The annual Word on the Street Festival took place in six cities across Canada in September. CBC Books was at the festival in Toronto, which was held on Sunday, September 25, and we took the opportunity to ask some of the guest authors and editors what they've been reading.
Stacey May Fowles is a Toronto writer and editor. She's published two novels — Be Good (2007) and Fear of Fighting (in 2009), with illustrations by Marlena Zuber. Her most recent book is an anthology she co-edited with Megan Griffith-Greene, She's Shameless: Women write about growing up, rocking out and fighting back. She recommended Ami McKay's newest novel, The Virgin Cure. Here's why:
"It's really interesting because it's a book written about the past that uniquely informs the present. Specifically, conversations about feminism and sex work and it's really impressively written and in a really accessible, entertaining way."
The Virgin Cure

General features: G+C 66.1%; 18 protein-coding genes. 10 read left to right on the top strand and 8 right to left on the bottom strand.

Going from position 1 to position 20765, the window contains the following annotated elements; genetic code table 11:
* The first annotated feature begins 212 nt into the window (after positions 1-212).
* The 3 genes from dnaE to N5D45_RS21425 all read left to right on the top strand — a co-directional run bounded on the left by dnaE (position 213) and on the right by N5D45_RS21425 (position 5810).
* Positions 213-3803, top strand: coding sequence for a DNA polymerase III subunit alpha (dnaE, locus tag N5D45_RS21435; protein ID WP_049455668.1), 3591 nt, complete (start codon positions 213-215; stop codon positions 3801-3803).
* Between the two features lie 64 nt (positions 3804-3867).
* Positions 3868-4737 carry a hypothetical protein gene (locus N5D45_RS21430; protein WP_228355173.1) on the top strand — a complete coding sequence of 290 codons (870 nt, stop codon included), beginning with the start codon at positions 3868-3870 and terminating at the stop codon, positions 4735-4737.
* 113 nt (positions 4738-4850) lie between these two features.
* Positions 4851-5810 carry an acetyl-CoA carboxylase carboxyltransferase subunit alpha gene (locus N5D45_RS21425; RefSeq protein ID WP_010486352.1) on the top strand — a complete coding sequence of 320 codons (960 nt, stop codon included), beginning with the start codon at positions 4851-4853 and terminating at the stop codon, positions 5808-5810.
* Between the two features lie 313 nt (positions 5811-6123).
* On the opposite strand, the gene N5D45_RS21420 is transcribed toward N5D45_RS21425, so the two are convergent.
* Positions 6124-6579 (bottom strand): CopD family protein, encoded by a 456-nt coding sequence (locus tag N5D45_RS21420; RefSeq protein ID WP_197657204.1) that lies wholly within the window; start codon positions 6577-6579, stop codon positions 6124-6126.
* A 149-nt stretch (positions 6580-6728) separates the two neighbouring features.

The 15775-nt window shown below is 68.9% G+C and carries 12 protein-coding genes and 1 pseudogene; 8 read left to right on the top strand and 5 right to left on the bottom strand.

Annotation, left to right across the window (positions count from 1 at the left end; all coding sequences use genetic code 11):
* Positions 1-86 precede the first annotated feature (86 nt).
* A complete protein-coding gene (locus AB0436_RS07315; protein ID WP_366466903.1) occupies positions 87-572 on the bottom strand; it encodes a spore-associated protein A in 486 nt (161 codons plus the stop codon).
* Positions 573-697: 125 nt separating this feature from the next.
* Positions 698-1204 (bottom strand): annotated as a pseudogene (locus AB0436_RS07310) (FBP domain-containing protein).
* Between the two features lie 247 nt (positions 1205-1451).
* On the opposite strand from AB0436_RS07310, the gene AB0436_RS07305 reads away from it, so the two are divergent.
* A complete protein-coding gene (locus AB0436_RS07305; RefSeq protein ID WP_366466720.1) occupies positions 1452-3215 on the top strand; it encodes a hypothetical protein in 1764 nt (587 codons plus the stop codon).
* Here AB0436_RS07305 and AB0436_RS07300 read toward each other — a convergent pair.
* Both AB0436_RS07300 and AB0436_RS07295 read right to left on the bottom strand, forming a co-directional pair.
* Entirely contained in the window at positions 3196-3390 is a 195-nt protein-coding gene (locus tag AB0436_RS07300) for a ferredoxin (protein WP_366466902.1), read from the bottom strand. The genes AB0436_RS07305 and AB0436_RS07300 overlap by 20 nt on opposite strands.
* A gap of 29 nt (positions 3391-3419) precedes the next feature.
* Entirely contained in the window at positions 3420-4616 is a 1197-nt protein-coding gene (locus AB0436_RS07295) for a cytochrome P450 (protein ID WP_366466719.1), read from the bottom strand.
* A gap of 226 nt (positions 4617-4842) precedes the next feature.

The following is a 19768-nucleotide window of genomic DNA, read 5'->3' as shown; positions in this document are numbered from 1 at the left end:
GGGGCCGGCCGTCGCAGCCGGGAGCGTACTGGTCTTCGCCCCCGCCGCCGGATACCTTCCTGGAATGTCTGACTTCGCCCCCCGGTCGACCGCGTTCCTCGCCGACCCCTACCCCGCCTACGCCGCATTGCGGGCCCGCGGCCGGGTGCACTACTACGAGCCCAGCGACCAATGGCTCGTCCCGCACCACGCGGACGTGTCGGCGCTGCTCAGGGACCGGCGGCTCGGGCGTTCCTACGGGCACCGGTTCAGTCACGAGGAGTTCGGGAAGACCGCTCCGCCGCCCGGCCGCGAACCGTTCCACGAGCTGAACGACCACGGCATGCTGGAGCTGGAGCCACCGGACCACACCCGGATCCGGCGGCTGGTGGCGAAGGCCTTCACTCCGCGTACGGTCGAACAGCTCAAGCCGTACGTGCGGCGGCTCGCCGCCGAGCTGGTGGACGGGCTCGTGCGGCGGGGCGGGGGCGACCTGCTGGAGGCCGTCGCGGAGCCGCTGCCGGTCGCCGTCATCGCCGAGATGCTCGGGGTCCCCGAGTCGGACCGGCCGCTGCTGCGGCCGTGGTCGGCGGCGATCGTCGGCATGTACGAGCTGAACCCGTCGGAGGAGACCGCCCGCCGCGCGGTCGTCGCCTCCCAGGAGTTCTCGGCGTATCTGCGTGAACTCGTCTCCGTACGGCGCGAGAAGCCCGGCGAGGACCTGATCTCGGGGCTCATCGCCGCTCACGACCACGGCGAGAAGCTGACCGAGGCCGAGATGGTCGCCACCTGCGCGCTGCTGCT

by Ami McKayBuy this book at:
From the publisher:
" The much-anticipated follow-up to the phenomenon that is The Birth House, The Virgin Cure secures Ami McKay's place as one of our most beguiling storytellers.
"I am Moth, a girl from the lowest part of Chrystie Street, born to a slum-house mystic and the man who broke her heart." So begins The Virgin Cure, a novel set in the tenements of lower Manhattan in the year 1871. As a young child, Moth's father smiled, tipped his hat and walked away from her forever. The summer she turned twelve, her mother sold her as a servant to a wealthy woman, with no intention of ever seeing her again. ..."
Read more at Random House of Canada.